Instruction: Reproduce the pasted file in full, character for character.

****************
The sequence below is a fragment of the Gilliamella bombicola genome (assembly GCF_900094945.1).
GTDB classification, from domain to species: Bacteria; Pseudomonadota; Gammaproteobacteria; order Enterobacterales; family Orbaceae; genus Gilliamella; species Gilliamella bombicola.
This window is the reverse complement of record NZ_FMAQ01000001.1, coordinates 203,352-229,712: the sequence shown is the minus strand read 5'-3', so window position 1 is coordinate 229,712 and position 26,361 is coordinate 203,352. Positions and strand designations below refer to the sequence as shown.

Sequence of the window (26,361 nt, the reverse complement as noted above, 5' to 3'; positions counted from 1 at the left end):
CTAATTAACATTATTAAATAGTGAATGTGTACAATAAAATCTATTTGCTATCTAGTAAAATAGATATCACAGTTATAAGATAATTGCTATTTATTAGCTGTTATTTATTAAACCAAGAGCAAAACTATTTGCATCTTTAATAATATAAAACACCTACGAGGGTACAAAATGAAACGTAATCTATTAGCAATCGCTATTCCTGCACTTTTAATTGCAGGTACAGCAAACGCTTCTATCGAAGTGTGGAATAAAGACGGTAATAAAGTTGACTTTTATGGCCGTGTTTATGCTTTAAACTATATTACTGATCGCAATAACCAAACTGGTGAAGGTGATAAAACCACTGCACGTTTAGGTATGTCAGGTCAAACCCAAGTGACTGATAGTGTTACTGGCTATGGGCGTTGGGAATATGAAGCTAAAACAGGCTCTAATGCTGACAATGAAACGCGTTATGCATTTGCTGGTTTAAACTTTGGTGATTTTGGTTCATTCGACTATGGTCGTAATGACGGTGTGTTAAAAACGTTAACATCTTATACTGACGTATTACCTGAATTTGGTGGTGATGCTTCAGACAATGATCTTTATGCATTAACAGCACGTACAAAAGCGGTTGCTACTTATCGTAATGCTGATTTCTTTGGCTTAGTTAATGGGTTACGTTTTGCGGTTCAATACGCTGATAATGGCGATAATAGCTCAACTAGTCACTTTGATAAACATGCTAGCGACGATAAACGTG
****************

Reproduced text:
The sequence below is a fragment of the Gilliamella bombicola genome (assembly GCF_900094945.1).
GTDB classification, from domain to species: Bacteria; Pseudomonadota; Gammaproteobacteria; order Enterobacterales; family Orbaceae; genus Gilliamella; species Gilliamella bombicola.
This window is the reverse complement of record NZ_FMAQ01000001.1, coordinates 203,352-229,712: the sequence shown is the minus strand read 5'-3', so window position 1 is coordinate 229,712 and position 26,361 is coordinate 203,352. Positions and strand designations below refer to the sequence as shown.

Sequence of the window (26,361 nt, the reverse complement as noted above, 5' to 3'; positions counted from 1 at the left end):
CTAATTAACATTATTAAATAGTGAATGTGTACAATAAAATCTATTTGCTATCTAGTAAAATAGATATCACAGTTATAAGATAATTGCTATTTATTAGCTGTTATTTATTAAACCAAGAGCAAAACTATTTGCATCTTTAATAATATAAAACACCTACGAGGGTACAAAATGAAACGTAATCTATTAGCAATCGCTATTCCTGCACTTTTAATTGCAGGTACAGCAAACGCTTCTATCGAAGTGTGGAATAAAGACGGTAATAAAGTTGACTTTTATGGCCGTGTTTATGCTTTAAACTATATTACTGATCGCAATAACCAAACTGGTGAAGGTGATAAAACCACTGCACGTTTAGGTATGTCAGGTCAAACCCAAGTGACTGATAGTGTTACTGGCTATGGGCGTTGGGAATATGAAGCTAAAACAGGCTCTAATGCTGACAATGAAACGCGTTATGCATTTGCTGGTTTAAACTTTGGTGATTTTGGTTCATTCGACTATGGTCGTAATGACGGTGTGTTAAAAACGTTAACATCTTATACTGACGTATTACCTGAATTTGGTGGTGATGCTTCAGACAATGATCTTTATGCATTAACAGCACGTACAAAAGCGGTTGCTACTTATCGTAATGCTGATTTCTTTGGCTTAGTTAATGGGTTACGTTTTGCGGTTCAATACGCTGATAATGGCGATAATAGCTCAACTAGTCACTTTGATAAACATGCTAGCGACGATAAACGTG